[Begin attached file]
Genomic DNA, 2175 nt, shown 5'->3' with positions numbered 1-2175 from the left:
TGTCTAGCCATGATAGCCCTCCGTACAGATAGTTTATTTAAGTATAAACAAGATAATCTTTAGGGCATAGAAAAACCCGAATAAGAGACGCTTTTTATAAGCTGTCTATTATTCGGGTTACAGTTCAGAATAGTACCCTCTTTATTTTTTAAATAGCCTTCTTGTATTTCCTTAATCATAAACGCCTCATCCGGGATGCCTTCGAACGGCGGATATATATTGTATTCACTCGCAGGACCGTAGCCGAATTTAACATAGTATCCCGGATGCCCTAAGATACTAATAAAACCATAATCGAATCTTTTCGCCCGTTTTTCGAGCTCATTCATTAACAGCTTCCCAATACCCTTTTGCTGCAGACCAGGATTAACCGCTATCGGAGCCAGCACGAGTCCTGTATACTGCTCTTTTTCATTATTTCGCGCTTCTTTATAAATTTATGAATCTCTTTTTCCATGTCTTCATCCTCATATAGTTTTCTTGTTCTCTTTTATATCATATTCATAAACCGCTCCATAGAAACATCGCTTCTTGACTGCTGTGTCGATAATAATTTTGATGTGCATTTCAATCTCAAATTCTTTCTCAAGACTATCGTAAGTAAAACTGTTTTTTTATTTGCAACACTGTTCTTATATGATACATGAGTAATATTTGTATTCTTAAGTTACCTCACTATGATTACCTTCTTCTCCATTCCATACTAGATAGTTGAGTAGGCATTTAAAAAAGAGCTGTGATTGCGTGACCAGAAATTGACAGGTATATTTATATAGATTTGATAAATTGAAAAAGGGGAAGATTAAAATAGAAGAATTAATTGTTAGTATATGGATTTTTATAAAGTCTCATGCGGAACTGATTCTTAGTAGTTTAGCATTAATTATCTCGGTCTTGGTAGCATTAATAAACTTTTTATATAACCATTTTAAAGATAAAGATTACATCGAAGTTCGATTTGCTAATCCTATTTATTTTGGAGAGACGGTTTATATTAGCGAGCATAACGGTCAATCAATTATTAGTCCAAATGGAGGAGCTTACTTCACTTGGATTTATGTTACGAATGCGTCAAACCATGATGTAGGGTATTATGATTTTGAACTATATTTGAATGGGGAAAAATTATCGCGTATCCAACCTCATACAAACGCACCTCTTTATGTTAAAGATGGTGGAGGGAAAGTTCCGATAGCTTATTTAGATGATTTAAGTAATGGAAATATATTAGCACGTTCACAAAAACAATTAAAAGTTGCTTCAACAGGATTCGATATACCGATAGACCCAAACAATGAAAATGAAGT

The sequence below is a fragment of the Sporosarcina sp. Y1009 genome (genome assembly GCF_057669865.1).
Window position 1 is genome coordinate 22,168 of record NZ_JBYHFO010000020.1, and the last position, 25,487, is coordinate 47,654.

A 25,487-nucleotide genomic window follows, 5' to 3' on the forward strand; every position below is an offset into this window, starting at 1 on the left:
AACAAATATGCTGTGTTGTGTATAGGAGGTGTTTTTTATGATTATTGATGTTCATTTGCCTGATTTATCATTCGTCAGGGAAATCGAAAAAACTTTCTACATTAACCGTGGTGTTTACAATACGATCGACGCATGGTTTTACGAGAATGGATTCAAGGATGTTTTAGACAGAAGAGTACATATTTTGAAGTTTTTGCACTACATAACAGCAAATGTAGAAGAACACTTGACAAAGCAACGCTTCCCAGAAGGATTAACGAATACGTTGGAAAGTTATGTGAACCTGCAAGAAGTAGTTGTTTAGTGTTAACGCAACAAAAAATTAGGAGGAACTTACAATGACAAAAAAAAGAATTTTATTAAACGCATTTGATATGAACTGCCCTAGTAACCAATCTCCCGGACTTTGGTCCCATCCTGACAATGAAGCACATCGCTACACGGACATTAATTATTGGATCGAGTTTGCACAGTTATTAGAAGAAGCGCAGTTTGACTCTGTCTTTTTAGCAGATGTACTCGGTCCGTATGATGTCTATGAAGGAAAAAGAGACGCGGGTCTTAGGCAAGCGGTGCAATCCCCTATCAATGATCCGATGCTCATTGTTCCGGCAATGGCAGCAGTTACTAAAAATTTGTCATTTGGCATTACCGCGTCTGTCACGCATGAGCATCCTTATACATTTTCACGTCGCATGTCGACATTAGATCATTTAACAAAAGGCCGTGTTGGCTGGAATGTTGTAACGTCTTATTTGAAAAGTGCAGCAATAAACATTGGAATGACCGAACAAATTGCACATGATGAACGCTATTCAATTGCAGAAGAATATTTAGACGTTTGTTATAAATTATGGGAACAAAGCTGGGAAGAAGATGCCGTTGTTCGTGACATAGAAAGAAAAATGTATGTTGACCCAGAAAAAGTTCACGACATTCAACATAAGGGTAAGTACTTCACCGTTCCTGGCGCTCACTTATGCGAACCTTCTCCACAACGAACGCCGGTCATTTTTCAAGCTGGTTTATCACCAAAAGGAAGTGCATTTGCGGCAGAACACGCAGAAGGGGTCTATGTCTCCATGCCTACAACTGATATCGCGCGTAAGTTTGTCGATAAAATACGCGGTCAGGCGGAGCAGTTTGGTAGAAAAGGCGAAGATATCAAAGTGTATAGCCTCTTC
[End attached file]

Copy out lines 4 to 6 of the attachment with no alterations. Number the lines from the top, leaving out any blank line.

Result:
Window position 1 is genome coordinate 22,168 of record NZ_JBYHFO010000020.1, and the last position, 25,487, is coordinate 47,654.

A 25,487-nucleotide genomic window follows, 5' to 3' on the forward strand; every position below is an offset into this window, starting at 1 on the left:
AACAAATATGCTGTGTTGTGTATAGGAGGTGTTTTTTATGATTATTGATGTTCATTTGCCTGATTTATCATTCGTCAGGGAAATCGAAAAAACTTTCTACATTAACCGTGGTGTTTACAATACGATCGACGCATGGTTTTACGAGAATGGATTCAAGGATGTTTTAGACAGAAGAGTACATATTTTGAAGTTTTTGCACTACATAACAGCAAATGTAGAAGAACACTTGACAAAGCAACGCTTCCCAGAAGGATTAACGAATACGTTGGAAAGTTATGTGAACCTGCAAGAAGTAGTTGTTTAGTGTTAACGCAACAAAAAATTAGGAGGAACTTACAATGACAAAAAAAAGAATTTTATTAAACGCATTTGATATGAACTGCCCTAGTAACCAATCTCCCGGACTTTGGTCCCATCCTGACAATGAAGCACATCGCTACACGGACATTAATTATTGGATCGAGTTTGCACAGTTATTAGAAGAAGCGCAGTTTGACTCTGTCTTTTTAGCAGATGTACTCGGTCCGTATGATGTCTATGAAGGAAAAAGAGACGCGGGTCTTAGGCAAGCGGTGCAATCCCCTATCAATGATCCGATGCTCATTGTTCCGGCAATGGCAGCAGTTACTAAAAATTTGTCATTTGGCATTACCGCGTCTGTCACGCATGAGCATCCTTATACATTTTCACGTCGCATGTCGACATTAGATCATTTAACAAAAGGCCGTGTTGGCTGGAATGTTGTAACGTCTTATTTGAAAAGTGCAGCAATAAACATTGGAATGACCGAACAAATTGCACATGATGAACGCTATTCAATTGCAGAAGAATATTTAGACGTTTGTTATAAATTATGGGAACAAAGCTGGGAAGAAGATGCCGTTGTTCGTGACATAGAAAGAAAAATGTATGTTGACCCAGAAAAAGTTCACGACATTCAACATAAGGGTAAGTACTTCACCGTTCCTGGCGCTCACTTATGCGAACCTTCTCCACAACGAACGCCGGTCATTTTTCAAGCTGGTTTATCACCAAAAGGAAGTGCATTTGCGGCAGAACACGCAGAAGGGGTCTATGTCTCCATGCCTACAACTGATATCGCGCGTAAGTTTGTCGATAAAATACGCGGTCAGGCGGAGCAGTTTGGTAGAAAAGGCGAAGATATCAAAGTGTATAGCCTCTTC